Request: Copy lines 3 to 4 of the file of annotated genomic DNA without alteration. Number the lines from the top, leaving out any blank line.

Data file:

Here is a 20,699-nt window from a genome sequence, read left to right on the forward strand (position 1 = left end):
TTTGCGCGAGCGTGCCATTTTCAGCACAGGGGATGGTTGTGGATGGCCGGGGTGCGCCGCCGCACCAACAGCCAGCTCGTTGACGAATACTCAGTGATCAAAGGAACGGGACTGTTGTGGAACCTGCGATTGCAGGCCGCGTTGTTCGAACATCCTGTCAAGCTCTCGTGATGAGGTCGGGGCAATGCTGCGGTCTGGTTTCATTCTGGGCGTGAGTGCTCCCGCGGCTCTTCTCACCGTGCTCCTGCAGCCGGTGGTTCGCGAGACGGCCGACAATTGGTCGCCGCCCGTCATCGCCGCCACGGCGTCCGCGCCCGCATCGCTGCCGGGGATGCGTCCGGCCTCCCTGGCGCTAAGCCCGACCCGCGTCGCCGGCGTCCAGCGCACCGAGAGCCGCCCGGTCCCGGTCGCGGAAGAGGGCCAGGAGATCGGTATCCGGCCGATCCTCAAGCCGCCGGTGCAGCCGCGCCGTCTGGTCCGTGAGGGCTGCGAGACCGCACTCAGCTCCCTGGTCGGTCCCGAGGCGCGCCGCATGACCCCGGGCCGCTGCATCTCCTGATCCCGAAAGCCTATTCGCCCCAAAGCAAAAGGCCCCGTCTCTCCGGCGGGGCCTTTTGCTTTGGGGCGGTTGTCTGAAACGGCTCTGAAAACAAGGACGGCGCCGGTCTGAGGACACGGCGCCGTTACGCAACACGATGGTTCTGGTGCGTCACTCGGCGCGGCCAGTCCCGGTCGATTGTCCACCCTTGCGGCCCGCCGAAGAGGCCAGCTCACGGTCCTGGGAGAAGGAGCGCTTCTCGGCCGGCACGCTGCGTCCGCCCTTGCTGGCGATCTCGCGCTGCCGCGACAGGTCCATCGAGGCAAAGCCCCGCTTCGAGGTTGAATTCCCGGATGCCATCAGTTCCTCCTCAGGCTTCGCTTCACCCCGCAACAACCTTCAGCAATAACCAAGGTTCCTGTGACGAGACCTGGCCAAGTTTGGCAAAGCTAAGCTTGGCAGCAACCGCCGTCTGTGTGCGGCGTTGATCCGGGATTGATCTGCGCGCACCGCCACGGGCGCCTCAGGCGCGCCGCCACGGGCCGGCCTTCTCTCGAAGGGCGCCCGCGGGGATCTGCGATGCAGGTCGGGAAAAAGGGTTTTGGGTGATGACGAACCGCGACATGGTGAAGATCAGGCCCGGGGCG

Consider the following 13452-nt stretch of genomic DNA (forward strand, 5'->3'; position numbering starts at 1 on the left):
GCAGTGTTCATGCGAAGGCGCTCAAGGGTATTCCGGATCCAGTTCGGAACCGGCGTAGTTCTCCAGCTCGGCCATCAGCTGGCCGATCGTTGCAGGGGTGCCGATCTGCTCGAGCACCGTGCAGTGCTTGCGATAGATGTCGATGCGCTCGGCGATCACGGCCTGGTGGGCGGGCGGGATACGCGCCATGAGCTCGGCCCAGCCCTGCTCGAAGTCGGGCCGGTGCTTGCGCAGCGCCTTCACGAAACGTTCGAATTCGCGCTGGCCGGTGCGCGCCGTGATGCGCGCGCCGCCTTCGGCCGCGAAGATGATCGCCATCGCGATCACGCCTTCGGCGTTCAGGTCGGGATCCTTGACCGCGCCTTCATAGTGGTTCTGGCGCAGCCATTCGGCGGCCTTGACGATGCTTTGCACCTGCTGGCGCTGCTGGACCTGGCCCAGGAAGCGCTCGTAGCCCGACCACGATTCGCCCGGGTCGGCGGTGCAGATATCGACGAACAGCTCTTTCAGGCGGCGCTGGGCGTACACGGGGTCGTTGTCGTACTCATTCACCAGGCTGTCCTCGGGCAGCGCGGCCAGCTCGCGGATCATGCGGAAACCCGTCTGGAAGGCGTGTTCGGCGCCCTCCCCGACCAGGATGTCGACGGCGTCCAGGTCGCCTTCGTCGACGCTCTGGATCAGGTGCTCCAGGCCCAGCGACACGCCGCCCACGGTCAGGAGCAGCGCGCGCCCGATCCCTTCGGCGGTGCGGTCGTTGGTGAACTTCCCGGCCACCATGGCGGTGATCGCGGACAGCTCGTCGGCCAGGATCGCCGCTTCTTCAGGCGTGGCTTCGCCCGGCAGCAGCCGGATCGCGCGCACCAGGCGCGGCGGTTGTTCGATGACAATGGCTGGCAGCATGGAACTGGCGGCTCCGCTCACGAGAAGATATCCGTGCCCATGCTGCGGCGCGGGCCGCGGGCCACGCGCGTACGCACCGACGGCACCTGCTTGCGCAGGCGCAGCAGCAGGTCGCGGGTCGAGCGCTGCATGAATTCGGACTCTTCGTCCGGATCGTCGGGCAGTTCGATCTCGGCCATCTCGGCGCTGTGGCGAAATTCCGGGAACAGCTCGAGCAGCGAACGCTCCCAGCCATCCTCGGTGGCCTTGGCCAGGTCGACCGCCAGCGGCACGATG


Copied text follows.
Consider the following 13452-nt stretch of genomic DNA (forward strand, 5'->3'; position numbering starts at 1 on the left):
GCAGTGTTCATGCGAAGGCGCTCAAGGGTATTCCGGATCCAGTTCGGAACCGGCGTAGTTCTCCAGCTCGGCCATCAGCTGGCCGATCGTTGCAGGGGTGCCGATCTGCTCGAGCACCGTGCAGTGCTTGCGATAGATGTCGATGCGCTCGGCGATCACGGCCTGGTGGGCGGGCGGGATACGCGCCATGAGCTCGGCCCAGCCCTGCTCGAAGTCGGGCCGGTGCTTGCGCAGCGCCTTCACGAAACGTTCGAATTCGCGCTGGCCGGTGCGCGCCGTGATGCGCGCGCCGCCTTCGGCCGCGAAGATGATCGCCATCGCGATCACGCCTTCGGCGTTCAGGTCGGGATCCTTGACCGCGCCTTCATAGTGGTTCTGGCGCAGCCATTCGGCGGCCTTGACGATGCTTTGCACCTGCTGGCGCTGCTGGACCTGGCCCAGGAAGCGCTCGTAGCCCGACCACGATTCGCCCGGGTCGGCGGTGCAGATATCGACGAACAGCTCTTTCAGGCGGCGCTGGGCGTACACGGGGTCGTTGTCGTACTCATTCACCAGGCTGTCCTCGGGCAGCGCGGCCAGCTCGCGGATCATGCGGAAACCCGTCTGGAAGGCGTGTTCGGCGCCCTCCCCGACCAGGATGTCGACGGCGTCCAGGTCGCCTTCGTCGACGCTCTGGATCAGGTGCTCCAGGCCCAGCGACACGCCGCCCACGGTCAGGAGCAGCGCGCGCCCGATCCCTTCGGCGGTGCGGTCGTTGGTGAACTTCCCGGCCACCATGGCGGTGATCGCGGACAGCTCGTCGGCCAGGATCGCCGCTTCTTCAGGCGTGGCTTCGCCCGGCAGCAGCCGGATCGCGCGCACCAGGCGCGGCGGTTGTTCGATGACAATGGCTGGCAGCATGGAACTGGCGGCTCCGCTCACGAGAAGATATCCGTGCCCATGCTGCGGCGCGGGCCGCGGGCCACGCGCGTACGCACCGACGGCACCTGCTTGCGCAGGCGCAGCAGCAGGTCGCGGGTCGAGCGCTGCATGAATTCGGACTCTTCGTCCGGATCGTCGGGCAGTTCGATCTCGGCCATCTCGGCGCTGTGGCGAAATTCCGGGAACAGCTCGAGCAGCGAACGCTCCCAGCCATCCTCGGTGGCCTTGGCCAGGTCGACCGCCAGCGGCACGATG